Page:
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How wonderful this mild weather’s become! I’ve barely gotten used to low-80-degree days and low-60-degree evenings. And the garden tells me it loves the change too – lusher foliage, blossoms setting, new shoots in branches burnt by that torrid heat. Life begins again!
Time to start trimming the dead stuff
Now you can begin trimming away those fried leaves. But, trim only the obviously-dead stuff.
Trim little by little down a branch until you see some green within the branch. At that point, trim down only to just above the next node, leaving less than one-quarter of an inch of stub.
The node will be the place that regenerates new leaves or branches.
Sow another batch of squash, cucumbers, beans
Prepare new spaces in your soil for another batch of veggies that’ll mature within 2 months to continue the fresh harvests through the beginning of cooler weather.
I’m eating my third batch of these veggies, and will plant another batch tonight. By the time that the current plants finish bearing fruit, the newly-sown batch will begin setting theirs.
So, through this summer, I’ve kept harvesting tender veggies at just the perfect moment that I prefer, moving from one planting to the next without having to endure gaps in production, too-ripe ones, or too many at any one time.
Tomatoes are beginning to set blossoms and fruit again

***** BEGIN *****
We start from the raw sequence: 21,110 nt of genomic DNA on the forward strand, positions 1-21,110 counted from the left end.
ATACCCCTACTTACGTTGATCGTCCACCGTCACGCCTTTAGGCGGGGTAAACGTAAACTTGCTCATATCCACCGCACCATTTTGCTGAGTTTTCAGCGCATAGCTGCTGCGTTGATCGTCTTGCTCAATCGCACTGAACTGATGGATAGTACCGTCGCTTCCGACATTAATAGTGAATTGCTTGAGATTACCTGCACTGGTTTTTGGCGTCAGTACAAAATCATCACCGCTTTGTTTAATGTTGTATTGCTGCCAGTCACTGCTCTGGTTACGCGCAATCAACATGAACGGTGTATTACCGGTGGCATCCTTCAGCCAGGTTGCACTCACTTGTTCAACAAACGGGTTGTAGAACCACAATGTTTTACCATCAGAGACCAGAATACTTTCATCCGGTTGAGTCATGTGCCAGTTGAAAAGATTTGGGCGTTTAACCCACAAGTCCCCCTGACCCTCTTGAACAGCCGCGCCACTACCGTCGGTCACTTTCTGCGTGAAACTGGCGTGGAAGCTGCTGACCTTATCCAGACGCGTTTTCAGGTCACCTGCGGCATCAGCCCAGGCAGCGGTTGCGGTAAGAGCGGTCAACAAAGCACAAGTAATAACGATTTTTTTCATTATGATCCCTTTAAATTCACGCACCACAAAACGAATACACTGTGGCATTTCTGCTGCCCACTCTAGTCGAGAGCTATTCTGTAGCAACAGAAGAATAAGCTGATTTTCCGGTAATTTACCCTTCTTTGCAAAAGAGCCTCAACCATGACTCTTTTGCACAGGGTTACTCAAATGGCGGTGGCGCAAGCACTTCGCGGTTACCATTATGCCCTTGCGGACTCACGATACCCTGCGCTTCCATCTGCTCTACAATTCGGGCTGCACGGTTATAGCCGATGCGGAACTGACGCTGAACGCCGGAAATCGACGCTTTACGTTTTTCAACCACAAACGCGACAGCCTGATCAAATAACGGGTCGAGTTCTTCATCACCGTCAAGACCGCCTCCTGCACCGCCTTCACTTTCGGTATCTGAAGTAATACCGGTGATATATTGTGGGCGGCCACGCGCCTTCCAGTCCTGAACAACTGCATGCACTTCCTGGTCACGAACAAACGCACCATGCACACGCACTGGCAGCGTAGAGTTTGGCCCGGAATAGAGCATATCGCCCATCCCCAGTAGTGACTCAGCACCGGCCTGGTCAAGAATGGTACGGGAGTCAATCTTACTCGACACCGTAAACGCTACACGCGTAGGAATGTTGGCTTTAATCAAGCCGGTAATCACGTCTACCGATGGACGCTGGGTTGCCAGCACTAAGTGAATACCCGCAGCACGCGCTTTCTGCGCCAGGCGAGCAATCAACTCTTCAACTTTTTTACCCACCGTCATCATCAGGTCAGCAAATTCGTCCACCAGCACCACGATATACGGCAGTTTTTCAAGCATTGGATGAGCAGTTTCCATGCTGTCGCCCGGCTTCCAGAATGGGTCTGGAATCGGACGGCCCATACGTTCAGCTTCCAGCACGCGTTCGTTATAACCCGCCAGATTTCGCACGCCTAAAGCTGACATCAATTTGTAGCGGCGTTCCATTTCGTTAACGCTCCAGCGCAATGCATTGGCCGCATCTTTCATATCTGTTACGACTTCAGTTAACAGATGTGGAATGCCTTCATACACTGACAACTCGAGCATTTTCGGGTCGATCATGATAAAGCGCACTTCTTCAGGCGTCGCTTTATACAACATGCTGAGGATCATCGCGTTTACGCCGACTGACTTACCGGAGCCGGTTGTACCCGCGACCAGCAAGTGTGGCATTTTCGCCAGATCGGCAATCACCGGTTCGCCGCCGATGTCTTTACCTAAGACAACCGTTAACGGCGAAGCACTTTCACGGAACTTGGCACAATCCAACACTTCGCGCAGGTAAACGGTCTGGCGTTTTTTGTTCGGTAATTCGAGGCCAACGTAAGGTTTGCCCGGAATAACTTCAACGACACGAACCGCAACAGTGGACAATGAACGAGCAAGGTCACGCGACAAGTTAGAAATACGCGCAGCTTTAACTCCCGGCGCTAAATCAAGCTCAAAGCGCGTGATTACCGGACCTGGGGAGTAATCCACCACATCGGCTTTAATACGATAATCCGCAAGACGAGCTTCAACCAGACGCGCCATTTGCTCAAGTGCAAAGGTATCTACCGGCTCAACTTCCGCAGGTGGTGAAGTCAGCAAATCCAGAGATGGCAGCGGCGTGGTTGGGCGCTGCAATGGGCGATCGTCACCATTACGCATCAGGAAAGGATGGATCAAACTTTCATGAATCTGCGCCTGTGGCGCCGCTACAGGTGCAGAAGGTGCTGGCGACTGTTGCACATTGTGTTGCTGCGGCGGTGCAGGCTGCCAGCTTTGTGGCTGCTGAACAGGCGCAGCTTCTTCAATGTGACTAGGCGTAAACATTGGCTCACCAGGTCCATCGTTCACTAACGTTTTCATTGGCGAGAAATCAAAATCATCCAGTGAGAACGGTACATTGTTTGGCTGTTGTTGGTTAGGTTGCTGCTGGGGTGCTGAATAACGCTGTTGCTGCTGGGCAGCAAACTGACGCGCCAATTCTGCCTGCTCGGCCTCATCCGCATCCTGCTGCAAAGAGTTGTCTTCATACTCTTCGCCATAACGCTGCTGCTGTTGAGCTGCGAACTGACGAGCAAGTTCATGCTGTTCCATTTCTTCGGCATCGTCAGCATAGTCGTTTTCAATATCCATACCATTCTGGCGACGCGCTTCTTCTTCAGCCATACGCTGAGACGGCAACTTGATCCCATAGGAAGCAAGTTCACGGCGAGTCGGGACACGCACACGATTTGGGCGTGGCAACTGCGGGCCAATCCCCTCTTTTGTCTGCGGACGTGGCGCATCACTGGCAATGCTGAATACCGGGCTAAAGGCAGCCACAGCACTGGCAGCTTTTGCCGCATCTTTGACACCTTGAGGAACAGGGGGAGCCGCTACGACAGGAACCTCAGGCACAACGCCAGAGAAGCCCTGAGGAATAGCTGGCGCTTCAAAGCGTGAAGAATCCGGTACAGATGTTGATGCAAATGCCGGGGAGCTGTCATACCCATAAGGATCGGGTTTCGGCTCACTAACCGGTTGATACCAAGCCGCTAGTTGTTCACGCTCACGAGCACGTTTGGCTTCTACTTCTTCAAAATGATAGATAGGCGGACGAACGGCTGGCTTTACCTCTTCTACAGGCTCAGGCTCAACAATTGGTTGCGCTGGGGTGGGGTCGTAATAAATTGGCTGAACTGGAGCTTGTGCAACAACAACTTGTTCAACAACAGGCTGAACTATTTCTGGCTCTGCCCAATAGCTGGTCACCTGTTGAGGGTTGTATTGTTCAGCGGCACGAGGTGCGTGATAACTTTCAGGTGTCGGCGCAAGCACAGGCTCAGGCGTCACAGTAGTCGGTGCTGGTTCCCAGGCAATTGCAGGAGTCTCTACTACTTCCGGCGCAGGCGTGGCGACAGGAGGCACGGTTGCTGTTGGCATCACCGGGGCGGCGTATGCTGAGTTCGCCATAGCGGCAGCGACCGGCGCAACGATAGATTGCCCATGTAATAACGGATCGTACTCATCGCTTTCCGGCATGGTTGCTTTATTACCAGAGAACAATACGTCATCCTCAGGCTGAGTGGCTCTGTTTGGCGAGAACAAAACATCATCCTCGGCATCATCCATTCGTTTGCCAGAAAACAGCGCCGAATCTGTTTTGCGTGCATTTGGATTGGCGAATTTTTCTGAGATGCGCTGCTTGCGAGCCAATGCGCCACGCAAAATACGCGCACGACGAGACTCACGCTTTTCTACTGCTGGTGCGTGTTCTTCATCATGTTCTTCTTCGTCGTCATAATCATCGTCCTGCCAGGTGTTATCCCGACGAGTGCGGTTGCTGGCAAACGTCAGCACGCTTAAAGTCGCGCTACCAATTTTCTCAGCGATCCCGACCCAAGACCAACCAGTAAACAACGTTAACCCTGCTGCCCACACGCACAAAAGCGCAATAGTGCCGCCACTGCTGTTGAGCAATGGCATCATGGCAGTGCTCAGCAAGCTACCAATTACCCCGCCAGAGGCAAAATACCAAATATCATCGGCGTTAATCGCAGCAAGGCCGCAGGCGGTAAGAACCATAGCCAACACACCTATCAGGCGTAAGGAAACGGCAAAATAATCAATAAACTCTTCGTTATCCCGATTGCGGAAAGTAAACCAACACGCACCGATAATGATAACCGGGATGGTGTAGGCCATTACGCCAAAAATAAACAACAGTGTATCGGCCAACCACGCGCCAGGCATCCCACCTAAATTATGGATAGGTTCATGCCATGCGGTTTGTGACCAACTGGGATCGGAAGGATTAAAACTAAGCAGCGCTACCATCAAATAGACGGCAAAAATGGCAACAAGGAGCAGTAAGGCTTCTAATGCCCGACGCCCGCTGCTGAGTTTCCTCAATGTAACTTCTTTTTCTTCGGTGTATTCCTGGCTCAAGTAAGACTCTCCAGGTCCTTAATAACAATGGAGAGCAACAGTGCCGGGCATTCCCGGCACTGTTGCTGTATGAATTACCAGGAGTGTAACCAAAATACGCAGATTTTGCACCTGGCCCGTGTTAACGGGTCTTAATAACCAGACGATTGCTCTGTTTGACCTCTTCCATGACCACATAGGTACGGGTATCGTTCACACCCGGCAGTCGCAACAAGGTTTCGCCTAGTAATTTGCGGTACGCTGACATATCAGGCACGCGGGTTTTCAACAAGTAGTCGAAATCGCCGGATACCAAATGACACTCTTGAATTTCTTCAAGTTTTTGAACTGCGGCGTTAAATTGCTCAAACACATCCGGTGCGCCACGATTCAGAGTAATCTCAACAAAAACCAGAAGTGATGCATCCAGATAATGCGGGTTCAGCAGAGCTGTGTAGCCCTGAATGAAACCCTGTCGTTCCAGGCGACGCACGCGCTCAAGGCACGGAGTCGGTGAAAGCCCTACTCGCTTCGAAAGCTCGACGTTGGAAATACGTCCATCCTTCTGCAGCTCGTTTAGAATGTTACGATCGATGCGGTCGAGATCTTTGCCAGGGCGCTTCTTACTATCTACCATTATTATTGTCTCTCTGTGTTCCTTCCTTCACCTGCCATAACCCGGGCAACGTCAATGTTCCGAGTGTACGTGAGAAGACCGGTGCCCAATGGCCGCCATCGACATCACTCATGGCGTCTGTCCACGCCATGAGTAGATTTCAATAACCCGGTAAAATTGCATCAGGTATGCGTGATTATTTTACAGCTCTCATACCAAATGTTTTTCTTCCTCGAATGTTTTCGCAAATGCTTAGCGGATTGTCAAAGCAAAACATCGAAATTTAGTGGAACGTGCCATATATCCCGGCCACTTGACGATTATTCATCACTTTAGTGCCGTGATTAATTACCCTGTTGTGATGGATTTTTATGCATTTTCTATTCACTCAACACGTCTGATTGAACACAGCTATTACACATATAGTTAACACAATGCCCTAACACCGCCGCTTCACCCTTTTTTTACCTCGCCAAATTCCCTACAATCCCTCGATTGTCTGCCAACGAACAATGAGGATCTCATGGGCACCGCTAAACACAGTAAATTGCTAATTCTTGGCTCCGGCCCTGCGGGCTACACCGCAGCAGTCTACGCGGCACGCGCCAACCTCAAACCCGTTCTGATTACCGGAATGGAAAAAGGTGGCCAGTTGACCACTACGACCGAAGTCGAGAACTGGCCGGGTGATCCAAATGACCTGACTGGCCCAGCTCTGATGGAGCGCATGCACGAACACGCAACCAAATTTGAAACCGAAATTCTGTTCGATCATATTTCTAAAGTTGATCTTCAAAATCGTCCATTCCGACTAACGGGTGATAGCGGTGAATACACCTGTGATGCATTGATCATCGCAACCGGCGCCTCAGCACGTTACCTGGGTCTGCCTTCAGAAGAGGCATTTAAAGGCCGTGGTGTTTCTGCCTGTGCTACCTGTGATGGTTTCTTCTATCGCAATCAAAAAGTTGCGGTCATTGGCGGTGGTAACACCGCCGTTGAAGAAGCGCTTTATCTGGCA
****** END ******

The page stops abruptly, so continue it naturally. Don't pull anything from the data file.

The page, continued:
Blossoming stops when air temperatures rise above 95 degrees, so of course we got no blooms or fruit-set during that early-July heat onslaught.
After air temperatures stayed below 85-90 for a couple of weeks, plants began setting blossoms again.
A couple of those fruits are ripening up now, with more coming throughout the next month. Finally, fresh tomatoes again!
Of course, that extensive heat was too much for some plants. My two Paul Robesons, which had borne 42 huge, delicious, brownish-reddish-purplish fruits between June 28 and July 26, were completely done in. Wonderfully flavorful and productive that I’ll grow again!
My four Celebrities, which have borne 40 fruits between 6/28 and 8/21, now have another dozen or so green or ripening fruits on each plant. Definitely a wonderful producer of tasty, mid-to-large-size fruits that I’ll continue on my “always plant” list.
In total so far, I’ve harvested 148 fruits. Surprisingly, both Sungold and Isis Candy haven’t been big producers this year. Their plants have been sturdy, so maybe I gave them each a couple of handfuls too many of fertilizer, and the nitrogen created hefty plants but not enough of the phosphorus and potassium to result in fruits.
Be sure to let seed stalks dry completely, until they’re crispy. If they can bend at all, and don’t snap off immediately, they’re not dry enough.
You want to make sure that seeds are thoroughly mature so they’ll germinate well and produce strong new plants.
If you’re concerned that seed pods will split open and scatter their seed before you harvest it, tie a paper – not plastic – bag over the seed head and then let the plant continue to dry out.
This can be tricky if the plant has a long blooming, reblooming, and setting-seed period, when there’s both blossoms, green seeds, and dry seeds on the plant.